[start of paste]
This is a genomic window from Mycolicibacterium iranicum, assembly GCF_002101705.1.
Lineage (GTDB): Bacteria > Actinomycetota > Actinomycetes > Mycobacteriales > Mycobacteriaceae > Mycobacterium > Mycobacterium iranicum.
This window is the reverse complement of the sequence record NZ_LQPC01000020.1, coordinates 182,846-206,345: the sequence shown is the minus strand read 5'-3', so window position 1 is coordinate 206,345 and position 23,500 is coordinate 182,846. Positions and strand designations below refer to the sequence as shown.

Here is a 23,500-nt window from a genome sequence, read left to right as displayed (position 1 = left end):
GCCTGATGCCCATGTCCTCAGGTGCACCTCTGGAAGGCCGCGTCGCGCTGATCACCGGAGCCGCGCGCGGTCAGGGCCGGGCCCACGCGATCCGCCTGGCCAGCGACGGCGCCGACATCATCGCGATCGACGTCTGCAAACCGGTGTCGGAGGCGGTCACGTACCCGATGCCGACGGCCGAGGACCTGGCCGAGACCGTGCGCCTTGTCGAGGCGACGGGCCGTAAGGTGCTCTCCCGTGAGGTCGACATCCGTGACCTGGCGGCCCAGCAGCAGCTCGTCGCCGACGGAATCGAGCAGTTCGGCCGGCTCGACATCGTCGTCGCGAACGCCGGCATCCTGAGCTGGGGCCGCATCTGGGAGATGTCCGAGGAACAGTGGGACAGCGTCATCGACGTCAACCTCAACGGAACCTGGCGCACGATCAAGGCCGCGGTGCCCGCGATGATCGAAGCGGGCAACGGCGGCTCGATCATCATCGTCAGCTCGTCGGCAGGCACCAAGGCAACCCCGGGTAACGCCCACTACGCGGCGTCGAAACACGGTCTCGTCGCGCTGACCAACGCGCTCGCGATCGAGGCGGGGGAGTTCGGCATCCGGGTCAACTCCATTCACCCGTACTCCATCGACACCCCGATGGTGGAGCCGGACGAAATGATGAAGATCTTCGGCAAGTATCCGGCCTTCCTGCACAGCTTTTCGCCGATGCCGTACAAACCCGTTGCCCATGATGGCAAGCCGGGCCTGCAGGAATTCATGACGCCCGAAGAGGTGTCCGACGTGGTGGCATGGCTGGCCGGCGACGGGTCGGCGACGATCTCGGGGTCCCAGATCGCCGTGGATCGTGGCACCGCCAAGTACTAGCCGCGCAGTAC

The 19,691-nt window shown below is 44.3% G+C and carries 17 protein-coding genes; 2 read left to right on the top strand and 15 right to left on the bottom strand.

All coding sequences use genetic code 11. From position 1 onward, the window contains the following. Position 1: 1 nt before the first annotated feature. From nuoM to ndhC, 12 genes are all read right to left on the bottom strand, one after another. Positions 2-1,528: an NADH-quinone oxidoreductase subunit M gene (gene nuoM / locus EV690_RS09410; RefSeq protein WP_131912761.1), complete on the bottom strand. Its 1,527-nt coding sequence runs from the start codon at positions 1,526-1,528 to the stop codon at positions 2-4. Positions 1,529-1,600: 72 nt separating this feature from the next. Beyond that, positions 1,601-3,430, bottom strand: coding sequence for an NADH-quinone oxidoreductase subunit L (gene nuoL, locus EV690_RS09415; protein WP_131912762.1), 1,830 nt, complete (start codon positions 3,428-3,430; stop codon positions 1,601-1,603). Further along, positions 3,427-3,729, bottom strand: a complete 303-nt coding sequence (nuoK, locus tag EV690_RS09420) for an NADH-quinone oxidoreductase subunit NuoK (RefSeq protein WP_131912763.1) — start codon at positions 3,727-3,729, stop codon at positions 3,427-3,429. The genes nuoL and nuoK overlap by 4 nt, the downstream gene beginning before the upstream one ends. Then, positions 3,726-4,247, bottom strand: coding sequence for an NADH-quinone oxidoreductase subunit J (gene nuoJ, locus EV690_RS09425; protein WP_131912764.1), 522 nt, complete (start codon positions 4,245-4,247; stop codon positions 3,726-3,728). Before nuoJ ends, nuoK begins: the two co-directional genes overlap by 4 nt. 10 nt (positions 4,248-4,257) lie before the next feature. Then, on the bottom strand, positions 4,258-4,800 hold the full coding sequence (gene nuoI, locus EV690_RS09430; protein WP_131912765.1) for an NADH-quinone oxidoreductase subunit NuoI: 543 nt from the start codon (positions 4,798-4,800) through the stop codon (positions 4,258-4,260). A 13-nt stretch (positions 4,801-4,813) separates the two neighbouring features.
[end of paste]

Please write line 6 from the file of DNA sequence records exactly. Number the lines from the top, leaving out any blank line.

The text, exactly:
The 19,691-nt window shown below is 44.3% G+C and carries 17 protein-coding genes; 2 read left to right on the top strand and 15 right to left on the bottom strand.